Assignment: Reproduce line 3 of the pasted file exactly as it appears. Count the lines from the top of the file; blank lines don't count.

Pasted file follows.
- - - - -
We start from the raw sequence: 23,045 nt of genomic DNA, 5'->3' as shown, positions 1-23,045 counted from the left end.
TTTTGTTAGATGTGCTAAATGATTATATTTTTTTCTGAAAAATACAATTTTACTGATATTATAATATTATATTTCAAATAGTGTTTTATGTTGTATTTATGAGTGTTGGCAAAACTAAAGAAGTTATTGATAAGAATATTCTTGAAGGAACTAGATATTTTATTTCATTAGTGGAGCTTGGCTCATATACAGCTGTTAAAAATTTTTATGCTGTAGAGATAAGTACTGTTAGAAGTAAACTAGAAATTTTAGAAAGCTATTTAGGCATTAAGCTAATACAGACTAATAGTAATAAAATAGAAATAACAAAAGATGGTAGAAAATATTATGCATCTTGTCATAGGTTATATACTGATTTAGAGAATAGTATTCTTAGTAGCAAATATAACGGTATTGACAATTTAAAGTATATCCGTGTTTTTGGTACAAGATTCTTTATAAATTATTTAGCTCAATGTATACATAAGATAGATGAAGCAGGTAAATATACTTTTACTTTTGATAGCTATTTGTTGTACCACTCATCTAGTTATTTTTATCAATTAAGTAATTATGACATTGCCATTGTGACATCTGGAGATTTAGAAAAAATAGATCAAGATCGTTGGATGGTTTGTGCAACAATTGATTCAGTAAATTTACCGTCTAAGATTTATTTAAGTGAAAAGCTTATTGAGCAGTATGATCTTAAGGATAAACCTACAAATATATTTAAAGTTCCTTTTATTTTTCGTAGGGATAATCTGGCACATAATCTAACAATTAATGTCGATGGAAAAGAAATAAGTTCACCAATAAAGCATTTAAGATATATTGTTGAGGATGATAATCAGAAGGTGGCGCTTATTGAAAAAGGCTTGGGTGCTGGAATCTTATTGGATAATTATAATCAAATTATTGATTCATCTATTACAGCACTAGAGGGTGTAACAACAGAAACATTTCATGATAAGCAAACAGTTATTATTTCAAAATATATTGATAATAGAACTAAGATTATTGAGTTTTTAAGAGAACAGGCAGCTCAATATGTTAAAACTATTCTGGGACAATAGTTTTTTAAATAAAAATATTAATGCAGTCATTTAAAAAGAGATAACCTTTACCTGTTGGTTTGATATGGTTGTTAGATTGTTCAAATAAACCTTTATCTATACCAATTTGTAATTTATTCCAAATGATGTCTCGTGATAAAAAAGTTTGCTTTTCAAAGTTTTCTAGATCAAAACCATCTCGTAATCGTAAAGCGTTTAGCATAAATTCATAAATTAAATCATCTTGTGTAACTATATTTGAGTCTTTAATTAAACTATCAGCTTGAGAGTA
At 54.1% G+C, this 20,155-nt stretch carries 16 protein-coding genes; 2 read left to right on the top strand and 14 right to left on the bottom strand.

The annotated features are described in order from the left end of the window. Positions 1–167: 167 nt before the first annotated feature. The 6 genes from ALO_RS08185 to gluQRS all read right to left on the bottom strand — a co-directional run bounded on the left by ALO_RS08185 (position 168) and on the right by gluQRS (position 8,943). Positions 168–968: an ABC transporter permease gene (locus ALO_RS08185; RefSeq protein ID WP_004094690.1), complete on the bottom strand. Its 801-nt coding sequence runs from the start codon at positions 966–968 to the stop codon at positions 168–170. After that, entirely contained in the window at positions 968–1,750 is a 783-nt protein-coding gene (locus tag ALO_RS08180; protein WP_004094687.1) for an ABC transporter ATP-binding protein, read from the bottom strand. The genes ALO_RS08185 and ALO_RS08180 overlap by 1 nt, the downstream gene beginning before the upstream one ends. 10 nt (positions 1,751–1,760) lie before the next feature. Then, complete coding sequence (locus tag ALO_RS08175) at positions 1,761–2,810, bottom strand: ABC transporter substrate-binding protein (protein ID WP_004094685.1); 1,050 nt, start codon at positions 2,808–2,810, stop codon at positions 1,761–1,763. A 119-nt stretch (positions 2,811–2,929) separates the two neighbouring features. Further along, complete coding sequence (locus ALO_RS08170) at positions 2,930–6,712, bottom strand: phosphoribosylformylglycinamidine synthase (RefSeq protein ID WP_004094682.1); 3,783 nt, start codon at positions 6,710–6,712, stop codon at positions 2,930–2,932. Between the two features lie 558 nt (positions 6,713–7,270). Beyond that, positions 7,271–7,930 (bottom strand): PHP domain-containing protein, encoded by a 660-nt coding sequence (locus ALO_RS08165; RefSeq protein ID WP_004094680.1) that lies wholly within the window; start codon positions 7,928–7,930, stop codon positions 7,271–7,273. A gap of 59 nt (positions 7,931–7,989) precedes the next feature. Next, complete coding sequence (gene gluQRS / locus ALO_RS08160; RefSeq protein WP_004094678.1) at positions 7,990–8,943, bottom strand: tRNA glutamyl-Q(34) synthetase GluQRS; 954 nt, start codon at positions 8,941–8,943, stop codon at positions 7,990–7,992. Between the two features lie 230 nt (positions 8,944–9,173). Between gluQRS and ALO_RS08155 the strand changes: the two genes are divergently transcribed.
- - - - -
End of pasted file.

At 54.1% G+C, this 20,155-nt stretch carries 16 protein-coding genes; 2 read left to right on the top strand and 14 right to left on the bottom strand.